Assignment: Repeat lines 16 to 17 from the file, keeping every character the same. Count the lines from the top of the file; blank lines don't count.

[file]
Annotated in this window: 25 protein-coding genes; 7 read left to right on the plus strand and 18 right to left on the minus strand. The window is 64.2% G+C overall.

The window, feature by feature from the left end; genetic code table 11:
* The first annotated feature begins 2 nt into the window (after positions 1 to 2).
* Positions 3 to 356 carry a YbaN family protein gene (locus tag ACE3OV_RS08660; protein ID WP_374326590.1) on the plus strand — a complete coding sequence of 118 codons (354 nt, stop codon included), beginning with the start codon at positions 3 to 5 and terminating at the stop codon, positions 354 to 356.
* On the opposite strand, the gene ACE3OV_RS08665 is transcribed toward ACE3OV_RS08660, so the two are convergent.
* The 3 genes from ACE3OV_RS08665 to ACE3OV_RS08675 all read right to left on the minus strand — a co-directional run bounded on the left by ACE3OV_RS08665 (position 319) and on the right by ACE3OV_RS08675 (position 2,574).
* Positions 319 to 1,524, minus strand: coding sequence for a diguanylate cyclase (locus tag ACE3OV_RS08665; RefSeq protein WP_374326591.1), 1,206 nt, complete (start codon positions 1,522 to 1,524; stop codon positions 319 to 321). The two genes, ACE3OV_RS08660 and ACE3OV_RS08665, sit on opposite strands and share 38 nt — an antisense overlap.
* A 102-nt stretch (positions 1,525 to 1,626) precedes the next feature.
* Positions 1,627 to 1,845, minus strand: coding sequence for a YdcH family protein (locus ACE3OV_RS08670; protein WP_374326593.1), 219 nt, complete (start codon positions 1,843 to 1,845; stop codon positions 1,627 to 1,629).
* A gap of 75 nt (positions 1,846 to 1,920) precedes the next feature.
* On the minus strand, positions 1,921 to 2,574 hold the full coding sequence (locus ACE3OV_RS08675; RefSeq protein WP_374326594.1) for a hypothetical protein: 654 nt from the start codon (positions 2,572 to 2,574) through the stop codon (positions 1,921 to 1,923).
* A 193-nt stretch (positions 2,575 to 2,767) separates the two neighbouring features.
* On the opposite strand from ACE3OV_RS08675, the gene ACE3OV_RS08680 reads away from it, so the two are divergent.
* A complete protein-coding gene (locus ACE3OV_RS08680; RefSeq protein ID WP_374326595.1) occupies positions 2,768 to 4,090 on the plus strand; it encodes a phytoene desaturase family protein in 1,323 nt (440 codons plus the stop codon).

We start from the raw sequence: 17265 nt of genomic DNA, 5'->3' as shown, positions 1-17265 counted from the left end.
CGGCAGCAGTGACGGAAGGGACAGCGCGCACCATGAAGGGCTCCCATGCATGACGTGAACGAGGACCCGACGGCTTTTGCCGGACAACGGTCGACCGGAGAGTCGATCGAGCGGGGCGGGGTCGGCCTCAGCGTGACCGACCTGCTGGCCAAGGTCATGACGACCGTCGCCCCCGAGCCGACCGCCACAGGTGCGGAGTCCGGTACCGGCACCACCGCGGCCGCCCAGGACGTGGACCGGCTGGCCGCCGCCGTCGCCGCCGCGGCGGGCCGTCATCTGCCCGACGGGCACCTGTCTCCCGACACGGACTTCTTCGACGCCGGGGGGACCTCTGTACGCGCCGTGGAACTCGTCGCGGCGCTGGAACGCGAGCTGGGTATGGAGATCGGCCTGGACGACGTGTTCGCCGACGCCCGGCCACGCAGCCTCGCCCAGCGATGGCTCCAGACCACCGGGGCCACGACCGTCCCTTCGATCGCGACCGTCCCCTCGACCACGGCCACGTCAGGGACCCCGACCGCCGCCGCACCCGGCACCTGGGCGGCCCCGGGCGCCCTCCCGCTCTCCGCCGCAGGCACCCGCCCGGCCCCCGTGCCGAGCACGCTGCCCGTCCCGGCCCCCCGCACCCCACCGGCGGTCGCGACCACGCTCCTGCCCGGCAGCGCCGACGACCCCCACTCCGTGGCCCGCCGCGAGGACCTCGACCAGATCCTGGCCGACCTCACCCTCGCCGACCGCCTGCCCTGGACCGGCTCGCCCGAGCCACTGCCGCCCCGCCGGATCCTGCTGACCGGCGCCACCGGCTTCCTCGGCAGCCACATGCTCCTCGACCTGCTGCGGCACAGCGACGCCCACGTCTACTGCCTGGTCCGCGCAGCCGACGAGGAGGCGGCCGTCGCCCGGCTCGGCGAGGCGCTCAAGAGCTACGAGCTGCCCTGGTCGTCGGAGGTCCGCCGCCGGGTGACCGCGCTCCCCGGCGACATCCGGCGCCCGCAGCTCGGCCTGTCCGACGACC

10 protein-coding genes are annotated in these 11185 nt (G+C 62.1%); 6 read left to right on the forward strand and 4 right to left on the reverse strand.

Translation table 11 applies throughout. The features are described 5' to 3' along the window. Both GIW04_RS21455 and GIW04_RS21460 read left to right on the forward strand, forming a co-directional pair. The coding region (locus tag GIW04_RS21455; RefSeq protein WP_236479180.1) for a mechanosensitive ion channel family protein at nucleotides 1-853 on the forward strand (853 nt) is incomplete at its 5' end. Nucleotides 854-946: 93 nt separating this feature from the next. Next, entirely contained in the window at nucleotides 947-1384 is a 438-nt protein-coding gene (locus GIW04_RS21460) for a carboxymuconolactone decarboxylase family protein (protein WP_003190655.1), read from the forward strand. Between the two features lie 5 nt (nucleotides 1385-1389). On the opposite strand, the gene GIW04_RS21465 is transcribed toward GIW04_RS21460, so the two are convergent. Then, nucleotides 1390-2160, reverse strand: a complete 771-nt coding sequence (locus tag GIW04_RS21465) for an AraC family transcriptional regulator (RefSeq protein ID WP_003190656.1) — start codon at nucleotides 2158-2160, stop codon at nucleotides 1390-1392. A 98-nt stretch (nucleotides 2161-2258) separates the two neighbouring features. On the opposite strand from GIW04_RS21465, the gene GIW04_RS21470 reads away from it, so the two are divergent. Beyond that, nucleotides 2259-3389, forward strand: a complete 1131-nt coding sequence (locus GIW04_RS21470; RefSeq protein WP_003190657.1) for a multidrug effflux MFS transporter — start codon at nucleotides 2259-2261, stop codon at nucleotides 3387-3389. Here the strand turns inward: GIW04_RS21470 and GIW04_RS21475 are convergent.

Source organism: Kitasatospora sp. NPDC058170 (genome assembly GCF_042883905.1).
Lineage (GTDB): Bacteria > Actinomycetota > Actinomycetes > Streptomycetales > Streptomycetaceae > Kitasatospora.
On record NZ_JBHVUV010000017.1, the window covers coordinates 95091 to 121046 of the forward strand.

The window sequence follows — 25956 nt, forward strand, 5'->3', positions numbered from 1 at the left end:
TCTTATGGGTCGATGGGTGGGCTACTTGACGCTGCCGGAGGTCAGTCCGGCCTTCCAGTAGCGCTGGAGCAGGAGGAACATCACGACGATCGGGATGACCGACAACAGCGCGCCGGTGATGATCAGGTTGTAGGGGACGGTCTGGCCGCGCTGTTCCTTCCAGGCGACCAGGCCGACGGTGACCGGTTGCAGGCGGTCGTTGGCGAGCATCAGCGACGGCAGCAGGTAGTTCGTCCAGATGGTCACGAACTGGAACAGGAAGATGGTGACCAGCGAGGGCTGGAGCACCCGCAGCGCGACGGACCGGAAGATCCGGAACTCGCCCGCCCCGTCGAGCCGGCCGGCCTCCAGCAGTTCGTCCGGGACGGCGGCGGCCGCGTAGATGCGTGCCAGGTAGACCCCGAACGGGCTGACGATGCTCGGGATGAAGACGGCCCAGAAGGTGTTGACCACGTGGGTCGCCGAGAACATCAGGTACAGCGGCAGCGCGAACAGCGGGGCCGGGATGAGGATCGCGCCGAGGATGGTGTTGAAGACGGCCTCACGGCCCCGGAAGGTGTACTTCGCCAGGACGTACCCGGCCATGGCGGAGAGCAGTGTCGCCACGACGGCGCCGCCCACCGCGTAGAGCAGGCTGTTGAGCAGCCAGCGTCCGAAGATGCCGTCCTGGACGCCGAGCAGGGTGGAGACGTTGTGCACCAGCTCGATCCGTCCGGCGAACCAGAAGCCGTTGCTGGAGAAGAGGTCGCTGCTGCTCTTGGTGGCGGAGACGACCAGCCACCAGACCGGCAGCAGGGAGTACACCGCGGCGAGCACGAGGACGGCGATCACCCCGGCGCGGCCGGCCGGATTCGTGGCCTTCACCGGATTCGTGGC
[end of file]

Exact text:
CGGCAGCAGTGACGGAAGGGACAGCGCGCACCATGAAGGGCTCCCATGCATGACGTGAACGAGGACCCGACGGCTTTTGCCGGACAACGGTCGACCGGAGAGTCGATCGAGCGGGGCGGGGTCGGCCTCAGCGTGACCGACCTGCTGGCCAAGGTCATGACGACCGTCGCCCCCGAGCCGACCGCCACAGGTGCGGAGTCCGGTACCGGCACCACCGCGGCCGCCCAGGACGTGGACCGGCTGGCCGCCGCCGTCGCCGCCGCGGCGGGCCGTCATCTGCCCGACGGGCACCTGTCTCCCGACACGGACTTCTTCGACGCCGGGGGGACCTCTGTACGCGCCGTGGAACTCGTCGCGGCGCTGGAACGCGAGCTGGGTATGGAGATCGGCCTGGACGACGTGTTCGCCGACGCCCGGCCACGCAGCCTCGCCCAGCGATGGCTCCAGACCACCGGGGCCACGACCGTCCCTTCGATCGCGACCGTCCCCTCGACCACGGCCACGTCAGGGACCCCGACCGCCGCCGCACCCGGCACCTGGGCGGCCCCGGGCGCCCTCCCGCTCTCCGCCGCAGGCACCCGCCCGGCCCCCGTGCCGAGCACGCTGCCCGTCCCGGCCCCCCGCACCCCACCGGCGGTCGCGACCACGCTCCTGCCCGGCAGCGCCGACGACCCCCACTCCGTGGCCCGCCGCGAGGACCTCGACCAGATCCTGGCCGACCTCACCCTCGCCGACCGCCTGCCCTGGACCGGCTCGCCCGAGCCACTGCCGCCCCGCCGGATCCTGCTGACCGGCGCCACCGGCTTCCTCGGCAGCCACATGCTCCTCGACCTGCTGCGGCACAGCGACGCCCACGTCTACTGCCTGGTCCGCGCAGCCGACGAGGAGGCGGCCGTCGCCCGGCTCGGCGAGGCGCTCAAGAGCTACGAGCTGCCCTGGTCGTCGGAGGTCCGCCGCCGGGTGACCGCGCTCCCCGGCGACATCCGGCGCCCGCAGCTCGGCCTGTCCGACGACC

10 protein-coding genes are annotated in these 11185 nt (G+C 62.1%); 6 read left to right on the forward strand and 4 right to left on the reverse strand.